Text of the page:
BU398 Chapter Notes -Gender Role, Market Power, Organizational Culture
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Designing Organizations for the International Environment
Entering the Global Arena
Motivations for Global Expansion: economic, technological and competitive forces have combined to push many
companies from a domestic to a global focus.
Economies of Scale – building a global presence expands an organization’s scale of operations, enabling it to
realize economies of scale. Economies of scale also enable companies to obtain volume discounts from
suppliers, lowering the organization’s cost of production.
Economies of Scope – scope refers to/ the number and variety of products and services a company offers, as
well as the number and variety of regions, countries, and markets it services.
o Economies of scope can also increase a company’s market power as compared to competitors, because
the company develops broad knowledge of cultural, social, economic factors that affect its consumers
and can provide specialized products and services to meet those needs.
Low-Cost Production Factors – the opportunity to obtain raw materials and other resources (cheap labour) at
the lowest possible cost. Companies have gone international in search of lower costs of capital, sources of cheap
energy, reduced government restrictions, or other factors that lower the company’s total production costs.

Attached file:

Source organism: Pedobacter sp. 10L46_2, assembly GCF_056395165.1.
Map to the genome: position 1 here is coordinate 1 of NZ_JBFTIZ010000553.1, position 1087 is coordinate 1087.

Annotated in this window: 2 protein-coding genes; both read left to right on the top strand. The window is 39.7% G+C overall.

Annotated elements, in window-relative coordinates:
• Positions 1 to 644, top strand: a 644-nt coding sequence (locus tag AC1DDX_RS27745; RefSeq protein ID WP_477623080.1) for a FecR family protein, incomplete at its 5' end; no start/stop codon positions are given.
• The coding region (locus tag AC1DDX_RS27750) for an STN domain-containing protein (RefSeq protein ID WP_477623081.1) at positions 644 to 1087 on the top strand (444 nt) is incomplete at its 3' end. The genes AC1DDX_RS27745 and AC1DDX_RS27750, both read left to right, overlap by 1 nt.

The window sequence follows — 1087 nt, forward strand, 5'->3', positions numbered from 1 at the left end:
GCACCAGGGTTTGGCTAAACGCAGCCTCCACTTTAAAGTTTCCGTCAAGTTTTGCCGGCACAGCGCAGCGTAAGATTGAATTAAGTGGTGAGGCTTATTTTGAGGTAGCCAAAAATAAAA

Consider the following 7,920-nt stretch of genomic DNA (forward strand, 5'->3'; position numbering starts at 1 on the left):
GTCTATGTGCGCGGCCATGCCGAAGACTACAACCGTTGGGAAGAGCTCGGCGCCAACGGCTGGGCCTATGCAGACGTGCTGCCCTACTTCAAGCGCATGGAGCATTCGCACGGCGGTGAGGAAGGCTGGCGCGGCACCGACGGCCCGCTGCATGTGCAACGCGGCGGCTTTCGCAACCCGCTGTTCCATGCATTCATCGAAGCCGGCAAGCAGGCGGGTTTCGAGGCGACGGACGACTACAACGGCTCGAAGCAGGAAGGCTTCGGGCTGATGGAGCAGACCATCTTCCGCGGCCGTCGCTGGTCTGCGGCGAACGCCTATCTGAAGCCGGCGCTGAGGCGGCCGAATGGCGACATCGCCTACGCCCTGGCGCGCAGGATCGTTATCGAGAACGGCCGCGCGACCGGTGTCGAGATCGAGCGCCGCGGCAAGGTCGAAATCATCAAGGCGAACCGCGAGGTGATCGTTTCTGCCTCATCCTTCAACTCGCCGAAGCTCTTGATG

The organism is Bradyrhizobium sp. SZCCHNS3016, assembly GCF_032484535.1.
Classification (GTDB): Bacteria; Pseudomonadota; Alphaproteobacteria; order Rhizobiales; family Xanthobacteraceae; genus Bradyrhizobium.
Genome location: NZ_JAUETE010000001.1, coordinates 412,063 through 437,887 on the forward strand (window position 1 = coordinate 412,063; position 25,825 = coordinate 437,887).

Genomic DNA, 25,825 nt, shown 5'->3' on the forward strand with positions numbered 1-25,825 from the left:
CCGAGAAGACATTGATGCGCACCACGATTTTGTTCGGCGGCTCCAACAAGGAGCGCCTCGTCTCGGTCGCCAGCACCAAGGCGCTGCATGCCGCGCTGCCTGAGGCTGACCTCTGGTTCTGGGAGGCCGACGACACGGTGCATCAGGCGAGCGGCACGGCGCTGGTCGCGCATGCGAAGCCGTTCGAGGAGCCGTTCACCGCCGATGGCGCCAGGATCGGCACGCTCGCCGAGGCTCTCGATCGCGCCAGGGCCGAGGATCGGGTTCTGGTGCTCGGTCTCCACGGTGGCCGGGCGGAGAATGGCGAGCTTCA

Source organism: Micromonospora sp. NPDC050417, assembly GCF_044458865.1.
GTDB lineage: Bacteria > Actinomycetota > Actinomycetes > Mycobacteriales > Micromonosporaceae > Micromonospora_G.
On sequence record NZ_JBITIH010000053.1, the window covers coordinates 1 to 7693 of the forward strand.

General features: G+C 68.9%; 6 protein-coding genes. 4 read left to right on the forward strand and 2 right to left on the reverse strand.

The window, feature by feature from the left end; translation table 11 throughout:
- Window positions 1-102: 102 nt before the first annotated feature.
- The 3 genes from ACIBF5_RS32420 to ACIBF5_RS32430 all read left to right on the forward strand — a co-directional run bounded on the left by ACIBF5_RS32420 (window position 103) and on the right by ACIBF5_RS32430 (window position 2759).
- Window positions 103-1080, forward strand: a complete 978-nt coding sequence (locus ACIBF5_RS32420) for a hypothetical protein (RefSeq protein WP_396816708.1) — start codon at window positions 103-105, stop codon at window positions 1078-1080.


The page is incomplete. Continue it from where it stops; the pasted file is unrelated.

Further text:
Stages of International Development
Global Companies are considered as stateless corporations whose businesses transcend any single country.
o Domestic Stage
o International Stage
o Multinational Stage
o Global Stage
4 Stages of International Evolution
Export oriented, multi-domestic
Initial foreign involvement
Domestic structure, plus
Domestic structure, plus
Moderate, mostly domestic
Very large, multinational
Global Expansion through International Strategic Alliances
Joint Venture is a separate entity created with two or more active firms as sponsors; strategy is used to lower
costs, share strengths and risks, take advantage of partner’s knowledge
Consortia – becoming involved in groups of independent companies – including suppliers, customers, or even
competitors – that join together to share skills, resources, costs, and access to one another’s markets
Designing Structure to Fit Global Strategy
Model for Global vs. Local Opportunities
Managers must decide whether they want each global affiliate to act autonomously (national responsiveness) or whether
activities should be standardized across countries.
Globalization Strategy – product and design, manufacturing, and marketing strategy are standardized
throughout the world; cannot use this strategy for services due to cultural differences
Multidomestic Strategy – competition in each country is handled independently of competition in other
countries. This strategy encourages tailoring of product design, assembly, and marketing to the specific needs to
Forces for Global Integration
Global Product Structure
Both Globalization and Multidomestic Strategy:
Global Matrix Structure
Global Geographic Structure
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